Many Canadian places and regions have a historical significance which can be traced back to the fur trade and the Métis Nation. Geography also exerted its influence on how fur trade operations were built.
The cariole is a sleigh made from wooden planks of oak held together with sinew lashing. The back and the sides are made from panels of rawhide that have been painted green. The interior is lined with green velveteen cloth. In this example, the letters “HBC” and the HBC coat of arms are painted in white on to the left-hand side of the cariole.
Related Material Learn more about carioles or sleds - enter 'sled' or 'cariole' in the search box to your left.
Check the Beaver Index - e.g., My First Experience of Camp Fire and Cariole, by Augusta M. Harding, March 1925.
You Know? The term “cariole” was first used to refer to a variety of horse-drawn sleighs, particularly the lightweight open sleigh used in French Canada. Sometimes these sleighs were pulled by dogs.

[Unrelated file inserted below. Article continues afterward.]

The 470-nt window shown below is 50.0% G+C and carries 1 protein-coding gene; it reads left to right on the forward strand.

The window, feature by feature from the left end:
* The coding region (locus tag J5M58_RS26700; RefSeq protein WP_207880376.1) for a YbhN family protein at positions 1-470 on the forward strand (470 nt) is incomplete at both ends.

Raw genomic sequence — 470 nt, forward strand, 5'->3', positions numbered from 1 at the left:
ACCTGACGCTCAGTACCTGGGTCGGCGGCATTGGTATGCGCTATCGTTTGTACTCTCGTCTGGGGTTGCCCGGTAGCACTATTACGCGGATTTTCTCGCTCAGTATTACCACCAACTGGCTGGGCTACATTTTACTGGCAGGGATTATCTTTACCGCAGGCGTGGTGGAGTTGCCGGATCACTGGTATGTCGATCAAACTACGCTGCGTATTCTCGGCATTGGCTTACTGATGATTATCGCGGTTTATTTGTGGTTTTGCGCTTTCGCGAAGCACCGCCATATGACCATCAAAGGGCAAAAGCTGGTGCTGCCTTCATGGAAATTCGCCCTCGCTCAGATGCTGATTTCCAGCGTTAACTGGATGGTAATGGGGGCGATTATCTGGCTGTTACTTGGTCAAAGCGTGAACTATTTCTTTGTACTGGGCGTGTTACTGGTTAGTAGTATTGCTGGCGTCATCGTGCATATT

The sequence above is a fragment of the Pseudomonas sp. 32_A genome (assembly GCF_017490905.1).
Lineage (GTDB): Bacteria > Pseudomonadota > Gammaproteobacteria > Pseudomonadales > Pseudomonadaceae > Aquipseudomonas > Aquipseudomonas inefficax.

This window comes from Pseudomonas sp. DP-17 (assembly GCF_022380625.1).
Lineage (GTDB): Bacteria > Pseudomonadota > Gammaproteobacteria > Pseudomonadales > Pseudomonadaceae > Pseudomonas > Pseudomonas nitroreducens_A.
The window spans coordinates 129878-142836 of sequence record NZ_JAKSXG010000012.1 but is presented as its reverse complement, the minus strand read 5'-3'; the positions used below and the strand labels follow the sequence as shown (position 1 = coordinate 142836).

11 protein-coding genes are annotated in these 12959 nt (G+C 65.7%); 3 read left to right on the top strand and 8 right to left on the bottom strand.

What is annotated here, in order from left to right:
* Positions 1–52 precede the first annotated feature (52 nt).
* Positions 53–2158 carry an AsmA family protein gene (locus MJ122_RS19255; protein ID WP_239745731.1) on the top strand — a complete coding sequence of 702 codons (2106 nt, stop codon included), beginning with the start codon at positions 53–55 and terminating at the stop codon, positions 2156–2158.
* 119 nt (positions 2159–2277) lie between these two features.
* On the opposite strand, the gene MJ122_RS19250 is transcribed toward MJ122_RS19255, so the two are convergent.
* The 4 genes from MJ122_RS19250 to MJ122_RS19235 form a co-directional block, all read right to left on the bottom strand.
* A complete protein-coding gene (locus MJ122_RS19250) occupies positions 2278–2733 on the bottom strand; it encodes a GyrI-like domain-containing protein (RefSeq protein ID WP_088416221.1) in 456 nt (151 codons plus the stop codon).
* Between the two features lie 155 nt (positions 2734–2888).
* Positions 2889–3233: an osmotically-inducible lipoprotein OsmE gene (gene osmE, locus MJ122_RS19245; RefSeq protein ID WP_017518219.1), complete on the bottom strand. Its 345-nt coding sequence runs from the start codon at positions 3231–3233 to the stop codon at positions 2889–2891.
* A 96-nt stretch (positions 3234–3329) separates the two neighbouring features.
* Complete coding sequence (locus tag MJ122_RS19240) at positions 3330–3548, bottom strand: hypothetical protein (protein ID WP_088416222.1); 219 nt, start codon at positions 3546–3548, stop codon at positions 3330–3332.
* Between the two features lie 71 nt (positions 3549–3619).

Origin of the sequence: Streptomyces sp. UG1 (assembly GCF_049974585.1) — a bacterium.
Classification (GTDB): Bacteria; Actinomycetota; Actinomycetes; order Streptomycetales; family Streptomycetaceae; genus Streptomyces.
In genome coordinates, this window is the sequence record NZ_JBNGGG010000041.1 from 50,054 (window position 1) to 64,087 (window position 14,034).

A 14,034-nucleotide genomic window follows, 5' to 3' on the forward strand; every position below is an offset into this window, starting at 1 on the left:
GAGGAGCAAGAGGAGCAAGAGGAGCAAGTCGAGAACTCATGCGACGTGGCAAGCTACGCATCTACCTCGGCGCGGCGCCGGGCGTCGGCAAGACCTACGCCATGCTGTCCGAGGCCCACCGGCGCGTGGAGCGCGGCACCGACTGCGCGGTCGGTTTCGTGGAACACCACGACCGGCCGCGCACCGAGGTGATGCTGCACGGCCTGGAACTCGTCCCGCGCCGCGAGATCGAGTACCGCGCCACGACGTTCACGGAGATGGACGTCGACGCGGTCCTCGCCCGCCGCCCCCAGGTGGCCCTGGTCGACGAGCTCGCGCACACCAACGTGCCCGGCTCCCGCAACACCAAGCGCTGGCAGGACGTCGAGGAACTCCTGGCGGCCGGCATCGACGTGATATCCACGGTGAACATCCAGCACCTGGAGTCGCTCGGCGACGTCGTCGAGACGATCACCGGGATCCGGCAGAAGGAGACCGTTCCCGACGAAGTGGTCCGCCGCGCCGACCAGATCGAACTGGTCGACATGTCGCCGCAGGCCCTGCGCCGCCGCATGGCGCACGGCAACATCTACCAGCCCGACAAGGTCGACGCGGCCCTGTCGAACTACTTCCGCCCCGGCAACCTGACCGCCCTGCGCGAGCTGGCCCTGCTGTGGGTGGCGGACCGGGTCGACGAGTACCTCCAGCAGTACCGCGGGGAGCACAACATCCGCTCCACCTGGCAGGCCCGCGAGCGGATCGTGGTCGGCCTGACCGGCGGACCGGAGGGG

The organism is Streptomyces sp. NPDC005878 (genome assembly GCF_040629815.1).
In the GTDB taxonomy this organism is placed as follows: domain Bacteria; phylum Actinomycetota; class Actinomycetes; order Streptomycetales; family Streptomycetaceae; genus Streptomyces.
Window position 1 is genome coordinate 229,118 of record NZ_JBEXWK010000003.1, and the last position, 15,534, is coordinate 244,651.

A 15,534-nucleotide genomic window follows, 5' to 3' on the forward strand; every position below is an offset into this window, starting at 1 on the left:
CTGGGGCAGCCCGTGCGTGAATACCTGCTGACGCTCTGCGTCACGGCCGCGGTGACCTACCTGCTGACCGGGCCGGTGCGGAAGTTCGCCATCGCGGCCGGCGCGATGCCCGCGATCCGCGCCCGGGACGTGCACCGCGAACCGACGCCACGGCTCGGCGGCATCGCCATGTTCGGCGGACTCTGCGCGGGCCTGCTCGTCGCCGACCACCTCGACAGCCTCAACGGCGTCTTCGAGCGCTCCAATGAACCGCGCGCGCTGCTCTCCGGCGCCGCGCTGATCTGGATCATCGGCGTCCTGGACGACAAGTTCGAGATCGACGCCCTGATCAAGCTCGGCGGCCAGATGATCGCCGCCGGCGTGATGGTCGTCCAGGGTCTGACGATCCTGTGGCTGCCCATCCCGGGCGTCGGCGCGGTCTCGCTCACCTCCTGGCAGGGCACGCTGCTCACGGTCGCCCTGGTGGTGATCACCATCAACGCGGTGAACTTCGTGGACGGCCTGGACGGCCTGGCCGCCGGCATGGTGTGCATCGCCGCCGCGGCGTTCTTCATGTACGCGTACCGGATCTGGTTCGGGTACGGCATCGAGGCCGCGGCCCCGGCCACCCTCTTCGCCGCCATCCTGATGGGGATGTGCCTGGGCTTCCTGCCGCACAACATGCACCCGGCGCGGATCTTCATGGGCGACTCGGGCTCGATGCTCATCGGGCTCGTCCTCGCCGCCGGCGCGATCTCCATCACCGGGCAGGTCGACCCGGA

During the fur trade era, the term “cariole” became more commonly used for a toboggan-like sled with sides made from hide or canvas. Birch boards were often used for the toboggan planking.
Pulled by a dog team, the cariole transported a passenger or cargo. A dog team driver would run along behind the cariole sled while it was under way shouting commands to the dogs to guide their pace and direction of movement. Trappers and traders used the cariole throughout the winter months to transport supplies and furs.
Some carioles, especially those used to transport dignitaries or celebrants of special occasions such as weddings, were decorated with painted designs. This one is a more elaborate version that was made by Charles Cuthbert Sinclair, a Chief Accountant at Norway House.
It is a duplicate of one that was constructed for presentation to Countess Grey, the wife of Earl Grey, the Governor General of Canada (1904-1911). The Greys had travelled to Norway House from Ottawa in 1910.